The settlement is believed to be the largest in a U.S. antitrust
Merchants first sued Visa and MasterCard in 2005, accusing the two
companies of fixing the fees charged to merchants each time their
customers used their credit or debit cards. They were accused also
of preventing merchants from steering customers to cheaper forms of
U.S. District Judge John Gleeson of Brooklyn, New York, approved the
settlement in a written order. He also dismissed some of the
objections made by merchants opposed to the deal as hyperbole.
At a fairness hearing in September, he noted that one objector cast
Visa and MasterCard as Nazis.
"I conclude that the proposed settlement secures both a significant
damage award and meaningful injunctive relief for a class of
merchants that would face a substantial likelihood of securing no
relief at all if this case were to proceed," Gleeson wrote.
The value of the settlement, reached last year, decreased to $5.7
billion from roughly $7.2 billion after thousands of merchants opted
out of the deal, according to Craig Wildfang, an attorney for the
Mallory Duncan, general counsel for the National Retail Federation,
which opposed the settlement, said in a statement that his
organization was reviewing Gleeson's ruling and expected to file an
"The settlement permanently ties the hands of thousands of
businesses who wanted nothing to do with this misguided case, and a
decision to approve it violates established law and common sense,"
The settlement provides for cash payments to merchants nationwide
and lets them begin charging customers an extra fee when they use
Visa or MasterCard credit cards.
For Visa and MasterCard, Gleeson's decision could go a long way to
alleviate a major legal headache that has plagued them for more than
In 2003, two years before the current case started, Visa and
MasterCard settled a similar case with merchants over rules
governing the use of their cards.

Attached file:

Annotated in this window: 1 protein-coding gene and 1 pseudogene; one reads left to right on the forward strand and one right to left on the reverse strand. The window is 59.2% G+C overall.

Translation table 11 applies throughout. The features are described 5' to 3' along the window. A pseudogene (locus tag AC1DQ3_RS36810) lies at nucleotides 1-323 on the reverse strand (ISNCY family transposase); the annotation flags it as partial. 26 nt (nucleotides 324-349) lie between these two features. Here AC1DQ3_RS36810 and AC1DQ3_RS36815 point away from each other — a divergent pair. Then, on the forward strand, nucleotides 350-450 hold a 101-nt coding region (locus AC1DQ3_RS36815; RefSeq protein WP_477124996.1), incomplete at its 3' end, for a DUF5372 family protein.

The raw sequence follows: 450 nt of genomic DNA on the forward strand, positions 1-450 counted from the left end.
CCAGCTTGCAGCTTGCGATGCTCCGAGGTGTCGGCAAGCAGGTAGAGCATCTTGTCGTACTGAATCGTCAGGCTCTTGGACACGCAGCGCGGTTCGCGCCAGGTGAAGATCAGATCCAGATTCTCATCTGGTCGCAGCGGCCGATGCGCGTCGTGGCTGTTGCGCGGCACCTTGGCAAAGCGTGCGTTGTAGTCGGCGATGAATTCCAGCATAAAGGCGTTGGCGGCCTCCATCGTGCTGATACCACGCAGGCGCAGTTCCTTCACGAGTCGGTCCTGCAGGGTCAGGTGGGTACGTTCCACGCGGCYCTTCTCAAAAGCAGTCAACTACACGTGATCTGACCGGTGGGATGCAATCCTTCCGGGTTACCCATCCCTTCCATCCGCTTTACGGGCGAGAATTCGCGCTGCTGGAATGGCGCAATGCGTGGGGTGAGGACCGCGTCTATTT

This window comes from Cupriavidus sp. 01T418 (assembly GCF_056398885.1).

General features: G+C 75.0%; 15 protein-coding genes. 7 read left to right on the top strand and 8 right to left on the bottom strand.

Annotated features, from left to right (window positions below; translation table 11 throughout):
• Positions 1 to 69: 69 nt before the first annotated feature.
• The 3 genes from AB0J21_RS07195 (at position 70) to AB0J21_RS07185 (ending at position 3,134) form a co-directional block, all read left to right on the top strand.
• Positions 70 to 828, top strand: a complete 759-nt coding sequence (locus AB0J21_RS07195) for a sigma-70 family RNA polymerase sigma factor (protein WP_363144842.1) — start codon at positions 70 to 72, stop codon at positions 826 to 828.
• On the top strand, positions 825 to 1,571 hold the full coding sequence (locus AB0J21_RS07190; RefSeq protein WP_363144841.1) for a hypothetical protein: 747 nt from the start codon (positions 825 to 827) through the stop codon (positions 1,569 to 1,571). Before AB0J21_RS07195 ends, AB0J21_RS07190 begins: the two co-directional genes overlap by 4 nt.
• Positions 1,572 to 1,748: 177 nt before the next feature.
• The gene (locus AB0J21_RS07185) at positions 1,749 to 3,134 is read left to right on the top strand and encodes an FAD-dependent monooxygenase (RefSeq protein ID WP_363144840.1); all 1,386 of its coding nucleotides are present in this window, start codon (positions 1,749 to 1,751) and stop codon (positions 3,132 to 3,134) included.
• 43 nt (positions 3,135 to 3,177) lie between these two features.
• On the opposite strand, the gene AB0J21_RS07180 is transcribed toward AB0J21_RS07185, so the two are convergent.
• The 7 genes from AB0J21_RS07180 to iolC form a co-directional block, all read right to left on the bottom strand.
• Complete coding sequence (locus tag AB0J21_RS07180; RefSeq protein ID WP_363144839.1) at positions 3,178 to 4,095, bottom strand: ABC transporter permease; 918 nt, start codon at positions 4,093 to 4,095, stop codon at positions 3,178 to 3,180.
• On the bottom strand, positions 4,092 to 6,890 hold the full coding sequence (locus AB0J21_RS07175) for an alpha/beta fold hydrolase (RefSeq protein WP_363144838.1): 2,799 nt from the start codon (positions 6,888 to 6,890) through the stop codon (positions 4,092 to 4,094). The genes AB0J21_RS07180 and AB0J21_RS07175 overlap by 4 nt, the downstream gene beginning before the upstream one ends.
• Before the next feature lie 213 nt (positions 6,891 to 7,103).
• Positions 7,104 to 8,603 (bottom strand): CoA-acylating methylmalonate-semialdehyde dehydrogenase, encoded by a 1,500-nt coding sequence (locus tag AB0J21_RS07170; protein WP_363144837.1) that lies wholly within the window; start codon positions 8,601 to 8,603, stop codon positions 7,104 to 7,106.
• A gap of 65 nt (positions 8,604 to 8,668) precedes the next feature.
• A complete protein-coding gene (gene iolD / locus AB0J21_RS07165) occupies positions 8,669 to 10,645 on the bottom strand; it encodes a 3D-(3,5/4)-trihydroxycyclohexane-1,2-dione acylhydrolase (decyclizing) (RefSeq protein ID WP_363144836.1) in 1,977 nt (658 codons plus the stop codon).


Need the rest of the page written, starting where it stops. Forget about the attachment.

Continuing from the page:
Visa Chief Executive Officer Charlie Scharf said in a statement that
the company "realized a significant achievement in our efforts to
resolve the long-standing legal differences between merchants and
the payments industry."
[to top of second column]
MasterCard general counsel Noah Hanft called Gleeson's decision "an
important milestone in putting this litigation behind us," according
to a statement.
Approval of the current settlement has been opposed by many of the
largest players in the retail industry.
Around 8,000 merchants, accounting for about 25 percent of the
transactional volume at issue in the case, opted out of the
Among those opting out were the largest retailers in the United
States, including Wal-Mart Stores Inc <WMT.N>, Amazon.com Inc <AMZN.O>,
and Target Corp <TGT.N>.
Those businesses have complained about a broad litigation release in
the settlement. The release forces all merchants who accepted Visa
or MasterCard, and even those who will in the future, to give up
their right to sue the credit card companies over rules at issue in
this case or similar ones they may make in the future.
Those objectors also argued that the settlement offered meaningless
reforms that would not help them control the costs of accepting
Under certain circumstances, the settlement allows merchants to
charge customers extra if they use Visa or MasterCard credit cards.
But critics of the deal point out that those opportunities are
extremely limited, and certain states prohibit such surcharging. The
critics also say that merchants are unlikely to take advantage of
surcharging for fear of upsetting consumers or losing them to
competitors that do not impose a surcharge.
Many retailers who opted out of the settlement have filed their own
The case is In Re Payment Card Interchange Fee and Merchant Discount
Antitrust Litigation, U.S. District Court for the Eastern District
of New York, No. 05-1720.
(Reporting by Andrew Longstreth; editing by Howard Goller, Gary
Hill, Jan Paschal and Bob Burgdorfer)
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